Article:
As tax day on April 15 approaches, local law enforcement is urging citizens to beware of phone calls from scammers threatening legal action for unpaid taxes.
Lemoore Police Department patrol Cpl. Kyle Reynolds said reports of these types of crimes typically spike between February and May.
The most common tax scam involves a criminal posing as an Internal Revenue Service agent calling to tell the victim that they owe money to the IRS. They threaten the victim with police arrest, deportation or other punishment if they don’t pay.
“They think, ‘I don’t want to get arrested, so here’s my Social Security number,’ or whatever money they’re asking for,” Reynolds said.
Scammers often ask for payment via Western Union wire transfers, prepaid debit cards or by requesting the victim’s bank information and withdrawing the funds directly.
Hanford police Capt. Karl Anderson said the scammers will typically give the victim several payment options. Those might include a request to pay off the debt in full, or an offer to settle their debt for a smaller amount.
“They usually try to scare you with the larger amount,” Anderson said.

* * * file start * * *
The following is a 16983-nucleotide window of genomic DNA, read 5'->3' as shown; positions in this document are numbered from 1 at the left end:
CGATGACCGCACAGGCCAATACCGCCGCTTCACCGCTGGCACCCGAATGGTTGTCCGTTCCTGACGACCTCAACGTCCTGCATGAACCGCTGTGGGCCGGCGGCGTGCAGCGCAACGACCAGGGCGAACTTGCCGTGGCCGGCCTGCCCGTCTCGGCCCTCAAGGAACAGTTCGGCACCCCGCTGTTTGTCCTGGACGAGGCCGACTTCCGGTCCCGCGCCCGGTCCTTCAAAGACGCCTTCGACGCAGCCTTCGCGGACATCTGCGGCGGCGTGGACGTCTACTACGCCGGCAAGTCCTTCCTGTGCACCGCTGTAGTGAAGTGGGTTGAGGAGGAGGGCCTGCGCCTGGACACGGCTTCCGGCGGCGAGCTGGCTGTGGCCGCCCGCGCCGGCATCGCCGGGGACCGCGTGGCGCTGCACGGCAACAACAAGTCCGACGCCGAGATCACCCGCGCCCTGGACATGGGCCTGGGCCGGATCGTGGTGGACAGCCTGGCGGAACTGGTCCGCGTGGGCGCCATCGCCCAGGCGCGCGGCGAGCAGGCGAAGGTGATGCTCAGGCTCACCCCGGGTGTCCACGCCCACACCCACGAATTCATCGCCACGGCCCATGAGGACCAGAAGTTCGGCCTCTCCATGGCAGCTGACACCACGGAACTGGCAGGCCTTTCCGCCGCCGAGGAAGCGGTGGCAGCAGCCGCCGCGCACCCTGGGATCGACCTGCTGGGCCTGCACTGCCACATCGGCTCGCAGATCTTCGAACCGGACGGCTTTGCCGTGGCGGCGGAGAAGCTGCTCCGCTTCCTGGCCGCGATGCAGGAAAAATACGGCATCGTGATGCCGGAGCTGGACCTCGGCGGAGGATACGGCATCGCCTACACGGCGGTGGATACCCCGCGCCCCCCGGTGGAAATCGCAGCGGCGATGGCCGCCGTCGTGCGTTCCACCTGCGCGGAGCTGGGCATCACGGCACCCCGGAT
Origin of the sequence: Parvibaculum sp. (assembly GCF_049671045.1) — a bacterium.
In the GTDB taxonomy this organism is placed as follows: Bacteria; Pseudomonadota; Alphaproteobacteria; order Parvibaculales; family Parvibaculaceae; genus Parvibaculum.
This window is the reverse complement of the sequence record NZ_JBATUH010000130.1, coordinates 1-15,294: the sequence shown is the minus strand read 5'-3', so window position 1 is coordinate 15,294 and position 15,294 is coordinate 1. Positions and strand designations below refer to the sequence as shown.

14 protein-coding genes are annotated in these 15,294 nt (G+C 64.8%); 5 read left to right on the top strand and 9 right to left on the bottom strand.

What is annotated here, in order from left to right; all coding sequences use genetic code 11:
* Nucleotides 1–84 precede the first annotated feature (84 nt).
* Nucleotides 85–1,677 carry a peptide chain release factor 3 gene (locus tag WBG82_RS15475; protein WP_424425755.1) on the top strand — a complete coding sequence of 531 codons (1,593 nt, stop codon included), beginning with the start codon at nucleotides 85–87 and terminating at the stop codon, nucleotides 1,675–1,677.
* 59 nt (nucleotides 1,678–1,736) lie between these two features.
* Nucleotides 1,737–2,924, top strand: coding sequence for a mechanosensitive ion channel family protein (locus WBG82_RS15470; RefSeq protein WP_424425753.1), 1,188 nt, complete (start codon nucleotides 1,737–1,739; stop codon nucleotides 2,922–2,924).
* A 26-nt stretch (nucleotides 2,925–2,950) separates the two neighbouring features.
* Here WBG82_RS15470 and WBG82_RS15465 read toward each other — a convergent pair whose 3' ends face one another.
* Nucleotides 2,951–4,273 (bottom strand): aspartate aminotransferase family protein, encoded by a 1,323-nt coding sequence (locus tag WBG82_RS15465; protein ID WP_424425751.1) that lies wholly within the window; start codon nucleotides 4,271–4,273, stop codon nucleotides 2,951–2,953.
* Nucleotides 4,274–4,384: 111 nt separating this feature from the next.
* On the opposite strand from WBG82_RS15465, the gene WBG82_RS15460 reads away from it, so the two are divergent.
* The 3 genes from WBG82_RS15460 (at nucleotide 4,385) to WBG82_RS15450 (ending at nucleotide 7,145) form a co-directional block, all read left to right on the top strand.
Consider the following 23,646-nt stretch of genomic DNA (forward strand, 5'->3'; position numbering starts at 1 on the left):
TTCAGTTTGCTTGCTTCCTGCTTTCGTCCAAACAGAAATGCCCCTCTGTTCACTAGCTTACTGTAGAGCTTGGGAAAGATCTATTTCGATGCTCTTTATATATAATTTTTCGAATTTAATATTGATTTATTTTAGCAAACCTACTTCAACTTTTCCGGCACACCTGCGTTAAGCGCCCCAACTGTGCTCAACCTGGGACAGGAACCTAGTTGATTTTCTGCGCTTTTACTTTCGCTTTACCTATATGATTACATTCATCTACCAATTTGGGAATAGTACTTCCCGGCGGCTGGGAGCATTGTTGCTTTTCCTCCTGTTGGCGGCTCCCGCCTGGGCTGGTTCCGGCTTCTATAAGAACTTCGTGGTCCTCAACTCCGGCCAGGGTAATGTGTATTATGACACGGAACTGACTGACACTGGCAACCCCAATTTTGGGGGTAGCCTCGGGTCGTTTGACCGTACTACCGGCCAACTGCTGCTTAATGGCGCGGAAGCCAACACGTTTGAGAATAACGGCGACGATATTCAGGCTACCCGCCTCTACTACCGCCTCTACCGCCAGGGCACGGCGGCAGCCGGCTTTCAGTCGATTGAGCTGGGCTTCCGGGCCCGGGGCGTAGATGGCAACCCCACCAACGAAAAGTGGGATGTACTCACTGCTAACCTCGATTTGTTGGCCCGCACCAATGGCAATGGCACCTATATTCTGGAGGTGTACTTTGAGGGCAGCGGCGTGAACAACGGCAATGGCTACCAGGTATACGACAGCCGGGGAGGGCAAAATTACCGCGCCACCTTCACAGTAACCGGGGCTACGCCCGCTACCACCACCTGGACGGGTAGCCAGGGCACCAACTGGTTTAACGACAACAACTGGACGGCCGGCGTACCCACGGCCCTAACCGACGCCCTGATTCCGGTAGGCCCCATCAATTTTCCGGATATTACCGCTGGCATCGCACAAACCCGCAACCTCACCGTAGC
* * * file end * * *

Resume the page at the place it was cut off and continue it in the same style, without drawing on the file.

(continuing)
Unlike more serious offenses like tax fraud and tax evasion, Anderson said, simply failing to pay your taxes will not get you thrown in jail.
Anderson said a woman called the Hanford Police Department earlier this month terrified that she was going to be put in jail after she received such a phone call. Hanford police Chief Parker Sever gave the woman his contact information and told her to inform the scammers that he would pay her taxes. The scammers stopped calling.
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The IRS issued a consumer alert last month warning against a new variation of the classic scam, in which scammers call victims and pretend to verify tax returns over the phone. Scam artists call victims claiming to need additional information to process their tax returns. This information can include Social Security numbers, bank numbers or credit card information.
“The bottom line is the IRS will never call you to collect money,” Anderson said.
In a statement released earlier this year, IRS Commissioner John Koskinen warned taxpayers not to be fooled.
“We continue to say if you are surprised to be hearing from us, then you’re not hearing from us,” Koskinen said.
Besides the fact that the IRS will not call you unexpectedly, Reynolds said, tax laws are enforced by the federal government. That means that even if you do commit tax fraud, local police will not be the ones to arrest you.
Reynolds said mail theft also tends to increase around this time of year as citizens wait for tax refund checks. He reminded citizens to be vigilant.
“If you’re expecting a refund in the mail, try to check your mailbox as often as you can,” Reynolds said.
Despite the growing prevalence of computers IRS tax scams remain heavily telephone-based. Anderson said tax scams are “equal opportunity” crimes, affecting victims of all ages.
Unfortunately, Reynolds said, seniors tend to be the most susceptible to phone scams.